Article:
I’m not sure why I have called this Mish-Mash Musings except that I know where I am going to start but not where I am going to finish, which I suppose is OK if I’m not writing an essay but a blog entry, and not hoping to make Freshly Pressed (though I would love to).  I feel like trashing this already and starting again, but I never trash anything I write, so I’m afraid it rests.

The place I am going to start is with an incident I read about in a book called ‘The Manufacture of Madness’ By Thomas Szasz.  The book compares the mental health movement (his term, not mine) with the Inquisition.  It says that the two things are the same, in that first they decided what one was (heretic, witch, mentally ill person) then they went looking for them and treating them as their law allows/requires/demands.  With heretics and witches under the Inquisition he talks about the church ‘relaxing’ heretics out of its own hands into the hands of the law and legal process – a bit like the Jews did with Jesus, because they had no law to put a man to death (see also John 16:2, “Anyone who kills you will think he is offering a service to God”).

In psychiatry, if the psychiatrist says you are mentally ill and you say otherwise, it is said that you lack insight.  I know this and Thomas Szasz also says so.  He has us down as the people that are called paranoid schizophrenics.  This has definitely been my experience.  Under the Inquisition unrepentant heretics were burned alive, while those who changed their minds were strangled and then burned.  The incident a read about the other day talked about a man who, faced with the fire, said that he would convert himself to the faith of Jesus Christ, and that this was apparently a time of great rejoicing for the inquisitors, where the hugged him and welcomed him back into the arms of the church, then immediately afterwards they had him strangled and burnt.  Thomas Szasz draws the same parallel with psychiatry.  I’m not sure if Thomas Szasz wanted to see an end to all psychiatry or only the enforced kind, but he did say in this book that the inquisitors didn’t want too many heretics to be burnt whereas they shouldn’t have been burning any at all.  The Inquisition was torture, and Thomas Szasz says that so is psychiatry.  That has certainly been my experience.  He talks about having the idea of mental illness accepted by the popular mind, just as heresy used to be so feared and so treated/punished.  Both the Inquisition and psychiatry had two purposes, one for the protection of society and the other for the ‘good’ of the accused/patient.  By putting the word ‘good’ in inverted commas I am staying true to the message and spirit of the book, as well as owing the inverted commas as my own.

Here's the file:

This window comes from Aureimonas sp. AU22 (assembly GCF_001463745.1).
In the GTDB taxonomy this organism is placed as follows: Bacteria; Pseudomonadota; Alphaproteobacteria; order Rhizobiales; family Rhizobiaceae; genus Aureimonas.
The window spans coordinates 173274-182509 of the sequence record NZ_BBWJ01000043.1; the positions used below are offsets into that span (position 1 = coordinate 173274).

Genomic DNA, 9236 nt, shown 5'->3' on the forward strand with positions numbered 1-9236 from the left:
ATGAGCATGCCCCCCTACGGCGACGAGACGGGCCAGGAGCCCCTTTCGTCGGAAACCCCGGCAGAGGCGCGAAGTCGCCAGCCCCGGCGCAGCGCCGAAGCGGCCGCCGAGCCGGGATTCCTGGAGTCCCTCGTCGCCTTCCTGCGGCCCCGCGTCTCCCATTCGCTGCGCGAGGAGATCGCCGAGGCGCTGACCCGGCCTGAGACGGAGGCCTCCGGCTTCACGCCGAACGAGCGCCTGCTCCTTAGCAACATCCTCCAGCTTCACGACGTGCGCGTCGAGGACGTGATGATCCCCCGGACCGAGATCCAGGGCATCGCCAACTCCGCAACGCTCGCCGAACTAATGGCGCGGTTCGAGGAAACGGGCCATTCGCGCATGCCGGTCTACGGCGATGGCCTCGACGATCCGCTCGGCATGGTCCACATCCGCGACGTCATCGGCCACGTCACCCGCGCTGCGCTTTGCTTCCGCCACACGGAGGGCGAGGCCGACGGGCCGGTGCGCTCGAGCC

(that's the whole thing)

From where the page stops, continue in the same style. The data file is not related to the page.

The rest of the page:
I have been reading quite a bit about Transactional Analysis as well.  I’ve read (again) Games People Play by Eric Berne MD, the founder of TA, and I’ve Just started reading I’m OK, You’re OK by Thomas A Harris MD.  Dr Harris points out in the opening pages of his book that not only do the words Parent, Adult, Child have different meanings from usual in this context, but so does the word OK, so I’m looking forward to reading this book to the end.  I didn’t read it when it first became popular because a Church I was in said the message was untrue to Christianity which says we all need redemption because we are not OK.  There is also a chapter in the book about this approach to human relationships in the context of morality, which is a chapter I am looking forward to reading.  Dr Harris advises against just dipping in or reading the end first as understanding is established and built on from beginning to end.

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